What you should know about circular saw blades
May 12, 2010 | 7:00 pm CDT

Last month,  www.cabinetmaker-digital.com/cabinetmaker/200706  we learned the vocabulary of circular saw blades. Now it's time to speak the language.

Let's discuss some of the typical features you should consider when choosing and using circular saw blades in the cabinet shop.

Saw plate thickness

The plate of a saw blade is often 1/8 to 1/4 inch thick. The thinner plate means that there is less sawdust and potentially less waste. However, thin blades, often called thin-kerf blades, are very sensitive to heating and wobbling, which in turn means non-straight (wavy or snaky) cuts. As a result of this one factor, most people opt for a thicker and therefore stiffer plate. When someone comes up with a thin-kerf, stiff plate, it will sell like hot cakes.

Saw tooth design

There are four basic tooth designs for circular saws:

Flat-Top Grind (FTG). These teeth have a flat top and are shaped like miniature chisels. They are fast and are best suited for ripping. It is critical, if the ripped edge will be glued, that side dressing is perfectly done. It is surprising how often saw shops fail to do a perfect job, so the ripped edge quality is poor.

Alternate-Top Bevel (ATB). These teeth, as the name implies, are beveled on the top, with every other tooth being beveled in the opposite direction to the adjacent teeth. The bevel angle can range from 5 to 40 degrees; 10 to 20 degrees is most common. (FTG teeth are 0 degrees.) With this angle, the tooth cuts with a shearing action and this limits tear-out or chip-out. ATB teeth are usually more closely spaced than FTG teeth. ATB blades can be used for ripping and crosscutting.

ATB and Raker (ATB&R). This saw tooth design consists of typically four ATB teeth followed by one raker, which is basically an FTG tooth. With the ATB, the cut is clean, but has a beveled bottom. The raker tooth cleans up the kerf to achieve a flat bottom. This would be important with dado cuts or other cuts that do not go all the way through the workpiece. The 40-tooth ATB blade has replaced this blade in many cases for saws using 10-inch blades.

Triple-Chip (TC). With the triple chip, the teeth resemble those on an FTG blade, but then the outside edges of every other tooth are chamfered at 45 degrees. The tooth that is not chamfered is called a raker tooth. The chamfered tooth makes a rough cut and then the raker cleans up the cut. This blade is especially suited for particleboard cutting. It does okay with solid wood, but not as well as an ATB.

Hook angle

The angle at which the tooth face is at compared to a radius from the center of the plate is called the hook angle. (Rake is the same angle, but usually the term rake is applied to knives.) The larger the hook, the more the blade wants to climb into the wood; a saw with large hook is called an aggressive saw. The large hook also means rougher cuts (that is, more tear-out).

On the other hand, the smaller the hook angle, the more force it takes to push the blade into the wood. In fact, with a radial-arm saw, the hook is usually zero degrees so that the saw does not climb into the workpiece and stall or create a safety issue. However, zero hook for crosscutting and ripping can force the workpiece to come flying back out of the saw toward the operator slow enough that it can be seen but too fast to move out of the way.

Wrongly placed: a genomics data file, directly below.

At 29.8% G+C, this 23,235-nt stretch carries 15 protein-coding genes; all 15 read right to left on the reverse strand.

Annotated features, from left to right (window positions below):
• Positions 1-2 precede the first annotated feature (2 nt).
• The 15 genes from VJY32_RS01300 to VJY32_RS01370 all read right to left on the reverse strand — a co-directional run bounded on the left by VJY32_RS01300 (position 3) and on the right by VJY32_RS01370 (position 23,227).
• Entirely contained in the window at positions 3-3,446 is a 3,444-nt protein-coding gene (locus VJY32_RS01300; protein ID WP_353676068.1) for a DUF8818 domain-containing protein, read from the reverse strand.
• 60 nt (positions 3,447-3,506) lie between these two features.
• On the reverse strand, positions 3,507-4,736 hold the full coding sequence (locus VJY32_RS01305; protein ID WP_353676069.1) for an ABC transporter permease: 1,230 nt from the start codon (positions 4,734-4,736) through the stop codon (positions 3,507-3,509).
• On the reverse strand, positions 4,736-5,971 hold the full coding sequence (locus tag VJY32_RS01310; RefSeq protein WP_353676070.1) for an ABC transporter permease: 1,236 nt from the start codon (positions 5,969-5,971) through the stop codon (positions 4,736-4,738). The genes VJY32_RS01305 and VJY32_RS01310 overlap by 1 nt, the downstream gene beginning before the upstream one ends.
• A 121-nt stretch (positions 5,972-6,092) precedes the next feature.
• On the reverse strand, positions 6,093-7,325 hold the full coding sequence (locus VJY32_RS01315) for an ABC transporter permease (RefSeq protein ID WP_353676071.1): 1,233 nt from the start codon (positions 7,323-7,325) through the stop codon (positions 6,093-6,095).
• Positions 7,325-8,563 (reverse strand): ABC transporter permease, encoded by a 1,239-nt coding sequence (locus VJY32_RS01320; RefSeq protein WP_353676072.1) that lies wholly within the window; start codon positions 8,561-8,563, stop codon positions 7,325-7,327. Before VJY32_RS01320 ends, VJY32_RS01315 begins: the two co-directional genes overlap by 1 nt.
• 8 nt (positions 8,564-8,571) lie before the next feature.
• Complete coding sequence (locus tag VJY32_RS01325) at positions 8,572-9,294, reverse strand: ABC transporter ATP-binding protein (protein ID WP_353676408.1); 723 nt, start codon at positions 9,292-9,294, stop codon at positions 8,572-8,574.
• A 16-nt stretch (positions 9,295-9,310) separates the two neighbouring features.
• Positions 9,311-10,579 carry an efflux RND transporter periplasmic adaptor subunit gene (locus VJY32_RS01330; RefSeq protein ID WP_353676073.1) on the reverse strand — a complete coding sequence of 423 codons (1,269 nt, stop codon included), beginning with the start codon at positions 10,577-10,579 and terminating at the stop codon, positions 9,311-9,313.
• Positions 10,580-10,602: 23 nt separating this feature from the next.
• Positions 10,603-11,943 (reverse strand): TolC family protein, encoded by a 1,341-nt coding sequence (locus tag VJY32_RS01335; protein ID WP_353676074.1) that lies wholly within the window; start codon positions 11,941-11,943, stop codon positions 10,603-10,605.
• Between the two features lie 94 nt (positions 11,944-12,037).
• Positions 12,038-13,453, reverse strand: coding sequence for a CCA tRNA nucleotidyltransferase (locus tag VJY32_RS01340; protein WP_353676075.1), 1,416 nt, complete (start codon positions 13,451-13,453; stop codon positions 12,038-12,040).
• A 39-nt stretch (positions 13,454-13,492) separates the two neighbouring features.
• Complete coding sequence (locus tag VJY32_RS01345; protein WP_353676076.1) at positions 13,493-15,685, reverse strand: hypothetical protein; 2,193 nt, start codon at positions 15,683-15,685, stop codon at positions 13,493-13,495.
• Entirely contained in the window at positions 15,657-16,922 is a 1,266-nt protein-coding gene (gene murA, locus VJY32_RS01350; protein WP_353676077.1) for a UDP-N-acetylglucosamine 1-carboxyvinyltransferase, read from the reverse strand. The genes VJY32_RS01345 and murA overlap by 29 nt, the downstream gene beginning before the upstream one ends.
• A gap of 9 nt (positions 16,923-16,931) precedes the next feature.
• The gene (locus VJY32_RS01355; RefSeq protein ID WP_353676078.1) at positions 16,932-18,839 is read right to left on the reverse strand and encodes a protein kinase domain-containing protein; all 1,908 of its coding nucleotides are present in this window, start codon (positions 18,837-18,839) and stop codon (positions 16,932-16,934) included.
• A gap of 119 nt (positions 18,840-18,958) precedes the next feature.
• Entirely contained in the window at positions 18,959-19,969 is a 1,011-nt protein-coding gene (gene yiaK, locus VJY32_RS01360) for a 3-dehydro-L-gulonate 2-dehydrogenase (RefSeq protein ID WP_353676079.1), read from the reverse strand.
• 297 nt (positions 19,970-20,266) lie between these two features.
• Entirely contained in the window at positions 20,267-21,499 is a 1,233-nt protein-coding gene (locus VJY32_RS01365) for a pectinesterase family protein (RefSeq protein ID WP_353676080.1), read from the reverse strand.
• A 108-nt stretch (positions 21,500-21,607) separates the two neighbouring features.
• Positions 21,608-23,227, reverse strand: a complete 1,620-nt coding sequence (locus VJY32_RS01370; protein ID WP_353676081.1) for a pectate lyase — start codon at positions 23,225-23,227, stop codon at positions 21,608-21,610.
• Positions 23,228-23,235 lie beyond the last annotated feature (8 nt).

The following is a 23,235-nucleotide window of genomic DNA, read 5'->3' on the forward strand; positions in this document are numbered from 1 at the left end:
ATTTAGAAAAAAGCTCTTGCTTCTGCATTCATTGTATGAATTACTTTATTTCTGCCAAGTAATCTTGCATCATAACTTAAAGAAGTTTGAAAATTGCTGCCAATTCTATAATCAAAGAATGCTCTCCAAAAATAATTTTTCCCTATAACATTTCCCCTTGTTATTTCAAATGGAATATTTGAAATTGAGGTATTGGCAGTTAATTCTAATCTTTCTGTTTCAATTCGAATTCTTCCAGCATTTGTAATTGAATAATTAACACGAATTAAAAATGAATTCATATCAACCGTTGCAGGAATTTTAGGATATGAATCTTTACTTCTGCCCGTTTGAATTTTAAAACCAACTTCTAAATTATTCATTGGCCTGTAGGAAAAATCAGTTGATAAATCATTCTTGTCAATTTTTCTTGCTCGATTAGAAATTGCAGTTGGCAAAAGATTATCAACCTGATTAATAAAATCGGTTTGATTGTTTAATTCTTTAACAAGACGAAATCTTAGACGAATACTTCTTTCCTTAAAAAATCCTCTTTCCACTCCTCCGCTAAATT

For rip saws, the hook is typically 15 to 20 degrees. For crosscutting, 10 to 15 degrees is common.

Preferred saw blades

Certainly there is a lot of debate, but the following are my thoughts about the "best" saws:

Crosscutting solid wood and cutting plywood. ATB with 40 to 80 teeth on a 10-inch diameter blade and 10 more on a 12-inch blade, depending on the quality of the cut required.

Ripping solid wood. ATB with 40 teeth on a 10-inch and 50 on a 12-inch; or FTG with 20 to 30 teeth on a 10-inch and 10 more on a 12-inch.

Cutting composite wood materials. TC with 80 teeth on a 10-inch blade and 90 or more on a 12-inch.

Radial-arm saw. As above but also with zero hook. VERY IMPORTANT!

Tooth material

Although a few saws use steel teeth, almost every modern saw uses carbide tooth tips that are brazed onto the steel body. Carbide consists of a mixture of tungsten, carbon and cobalt. It lasts 50 times longer when cutting wood than steel teeth. Carbide is very brittle, so the saw must be handled very carefully once off the arbor.

There are other materials used for teeth, including diamond and Stellite.

Saw blade quality

With saw blades, the old adage is true: "You get what you pay for." Expensive saws are flat, have quality brazing of the carbide tips and have expansion slots for accommodating any heat. For most commercial installations, a good everyday blade should cost no less than $50 and perhaps even $75 or more. Remember that proper side dressing is critical.

Other issues

Once the blade is mounted on the arbor, it should be flat. When turned by hand, it should not have any wobble or run-out. Use a micrometer or dial indicator to check this. Run-out can be a problem with the blade or, more likely, a problem with the arbor bearings or the collar flatness.

Avoid heating the blade, because heat can ruin the blade quickly. One cause of heating can be a dull blade. Keep the saw clean. Although not covered here, the setup of the saw machine itself is also important.

Finally, please be careful with a saw. It does not know the difference between wood and fingers. Use all safety devices. Avoid kickback hazards.

Have something to say? Share your thoughts with us in the comments below.

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About the author
Gene Wengert

Gene Wengert, “The Wood Doctor” has been training people in efficient use of wood for 45 years. He is extension specialist emeritus at the University of Wisconsin-Madison.